In the early years during his employer-employee relationship with Dirk Nowitzki, Mark Cuban used to hear whispers from folks who doubted his power forward’s superiority.
And that, Cuban believes, is what fueled Nowitzki’s fire to become the superstar that he is today.
I think part of the thing that Dirk benefited from is that people always second-guessed him and called him soft, and didn’t understand him. And that motivated him a lot.
Mavericks owner Mark Cuban on Dirk Nowitzki
Nowitzki went from an impressionable rookie who sometimes doubted his skills because of a problematic first NBA season to a 13-time All-Star. And the transformation was startling.
“I think part of the thing that Dirk benefited from is that people always second-guessed him and called him soft, and didn’t understand him,” Cuban said. “And that motivated him a lot.”
That motivation has Nowitzki on the cusp of becoming just the sixth player in NBA history to score at least 30,000 points in his career. Yet, the 19-year veteran hasn’t forgotten the early years of his career.
“My first year was rough, I’m not going to lie,” Nowitzki said. “Plus, it was the lockout year where we had 50 games in 40 days, it felt like.
“It was insane. We had back-to-back-to-backs. There were games where [coach Don Nelson] didn’t play me at all.”
My first year was rough, I’m not going to lie.
And that was difficult for Nowitzki to swallow. Especially because Nelson had proclaimed — before Nowitzki’s 1998-99 rookie season — that the product from Germany would win the Rookie of the Year award.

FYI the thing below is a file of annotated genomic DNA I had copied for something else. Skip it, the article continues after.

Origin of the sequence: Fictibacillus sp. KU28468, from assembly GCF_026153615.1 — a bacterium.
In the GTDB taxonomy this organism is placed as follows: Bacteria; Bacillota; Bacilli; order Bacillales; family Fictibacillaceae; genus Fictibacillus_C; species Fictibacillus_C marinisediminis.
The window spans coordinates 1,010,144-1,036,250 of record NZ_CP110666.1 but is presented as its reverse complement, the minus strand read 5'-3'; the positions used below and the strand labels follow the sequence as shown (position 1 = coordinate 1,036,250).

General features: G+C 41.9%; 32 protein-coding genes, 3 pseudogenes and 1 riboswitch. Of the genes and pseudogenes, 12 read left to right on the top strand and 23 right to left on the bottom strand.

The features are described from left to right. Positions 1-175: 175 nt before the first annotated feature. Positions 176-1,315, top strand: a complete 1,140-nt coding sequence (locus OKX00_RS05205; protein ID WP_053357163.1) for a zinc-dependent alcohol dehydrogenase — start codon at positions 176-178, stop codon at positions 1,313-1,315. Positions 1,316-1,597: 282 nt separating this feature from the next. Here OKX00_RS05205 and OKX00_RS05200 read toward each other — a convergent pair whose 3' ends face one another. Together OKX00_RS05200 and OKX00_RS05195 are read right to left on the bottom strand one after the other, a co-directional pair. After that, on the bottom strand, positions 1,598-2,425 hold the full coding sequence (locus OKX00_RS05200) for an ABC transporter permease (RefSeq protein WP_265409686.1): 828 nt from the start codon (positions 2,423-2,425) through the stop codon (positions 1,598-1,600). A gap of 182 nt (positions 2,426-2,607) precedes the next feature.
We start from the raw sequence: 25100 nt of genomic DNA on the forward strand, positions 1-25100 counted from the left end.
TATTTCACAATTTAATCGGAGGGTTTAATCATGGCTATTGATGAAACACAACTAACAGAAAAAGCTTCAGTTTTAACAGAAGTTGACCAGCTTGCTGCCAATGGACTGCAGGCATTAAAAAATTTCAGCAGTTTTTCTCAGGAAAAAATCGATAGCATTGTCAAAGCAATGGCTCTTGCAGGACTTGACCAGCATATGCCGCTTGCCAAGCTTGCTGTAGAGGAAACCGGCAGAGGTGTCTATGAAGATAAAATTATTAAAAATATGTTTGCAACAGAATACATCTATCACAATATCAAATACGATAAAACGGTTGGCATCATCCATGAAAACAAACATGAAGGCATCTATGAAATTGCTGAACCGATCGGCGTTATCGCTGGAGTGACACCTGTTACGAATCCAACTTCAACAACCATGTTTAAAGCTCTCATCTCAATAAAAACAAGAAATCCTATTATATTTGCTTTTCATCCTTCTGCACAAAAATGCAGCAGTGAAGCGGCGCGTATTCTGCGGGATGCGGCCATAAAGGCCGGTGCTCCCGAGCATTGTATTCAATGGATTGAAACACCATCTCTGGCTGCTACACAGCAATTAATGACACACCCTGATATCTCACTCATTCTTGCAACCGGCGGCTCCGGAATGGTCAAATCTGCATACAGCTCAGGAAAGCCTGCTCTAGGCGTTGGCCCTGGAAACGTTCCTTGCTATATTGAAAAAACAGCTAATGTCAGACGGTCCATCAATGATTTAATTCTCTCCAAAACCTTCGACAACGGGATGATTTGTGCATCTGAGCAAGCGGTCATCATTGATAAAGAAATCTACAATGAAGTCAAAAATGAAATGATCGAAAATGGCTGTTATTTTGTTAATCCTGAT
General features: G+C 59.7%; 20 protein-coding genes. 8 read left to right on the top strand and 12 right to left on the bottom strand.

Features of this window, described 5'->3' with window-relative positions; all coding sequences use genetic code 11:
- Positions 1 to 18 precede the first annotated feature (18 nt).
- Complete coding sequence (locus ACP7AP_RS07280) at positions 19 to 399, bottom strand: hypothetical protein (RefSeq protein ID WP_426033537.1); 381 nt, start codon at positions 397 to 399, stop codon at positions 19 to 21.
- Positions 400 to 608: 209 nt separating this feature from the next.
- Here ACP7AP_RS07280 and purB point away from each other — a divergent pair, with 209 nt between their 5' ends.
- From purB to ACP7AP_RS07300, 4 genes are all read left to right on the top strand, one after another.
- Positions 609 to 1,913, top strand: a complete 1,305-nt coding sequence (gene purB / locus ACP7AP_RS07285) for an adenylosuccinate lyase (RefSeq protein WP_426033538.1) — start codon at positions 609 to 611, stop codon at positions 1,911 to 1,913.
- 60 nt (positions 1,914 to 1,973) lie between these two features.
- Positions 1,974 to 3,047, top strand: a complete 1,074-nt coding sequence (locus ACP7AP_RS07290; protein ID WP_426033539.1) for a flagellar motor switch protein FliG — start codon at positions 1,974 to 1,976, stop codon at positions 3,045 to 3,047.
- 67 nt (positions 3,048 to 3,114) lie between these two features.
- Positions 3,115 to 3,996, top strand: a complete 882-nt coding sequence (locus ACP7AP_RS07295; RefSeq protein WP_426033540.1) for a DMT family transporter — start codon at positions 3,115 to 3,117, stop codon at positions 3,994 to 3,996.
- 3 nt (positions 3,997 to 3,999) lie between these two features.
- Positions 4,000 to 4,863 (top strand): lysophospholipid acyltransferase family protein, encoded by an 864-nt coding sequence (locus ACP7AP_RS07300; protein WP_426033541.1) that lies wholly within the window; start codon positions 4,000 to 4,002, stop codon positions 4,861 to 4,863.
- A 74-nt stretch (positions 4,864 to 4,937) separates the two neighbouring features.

But Nowitzki struggled mightily as a rookie, and wound up averaging only 8.2 points and 3.4 rebounds. He even questioned his own abilities to make it in the NBA.
“There’s some doubt creeping in obviously in every competitor,” Nowitzki said. “I’m glad I stuck with it and tried to get better.”
So, too, are the Mavs.
In a career that has spanned three decades, Nowitzki has become an iconic figure in Dallas sports. Perched right up there with Roger Staubach, Nolan Ryan, Mike Modano, Emmitt Smith and Troy Aikman.
How can you not love the guy. Scoring 30,000 is obviously monumental, but ... just what he’s done to get here is what makes it special.
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Cuban said Nowitzki’s “talent, effort, mindset and humility off the court” is what makes him iconic.
“How can you not love the guy,” Cuban asked. “Scoring 30,000 is obviously monumental, but ... just what he’s done to get here is what makes it special.”
And getting there is why one day Cuban plans on having a statue of Nowitzki perched outside of American Airlines Center. A statue that includes Nowitzki’s No. 41 jersey, and depicting the 7-footer shooting his famed one-legged fallaway jump shot.
“It’s got to be 41 feet tall,” Cuban said. “So I would hope it would be a one-legged 41-foot tall [statue].”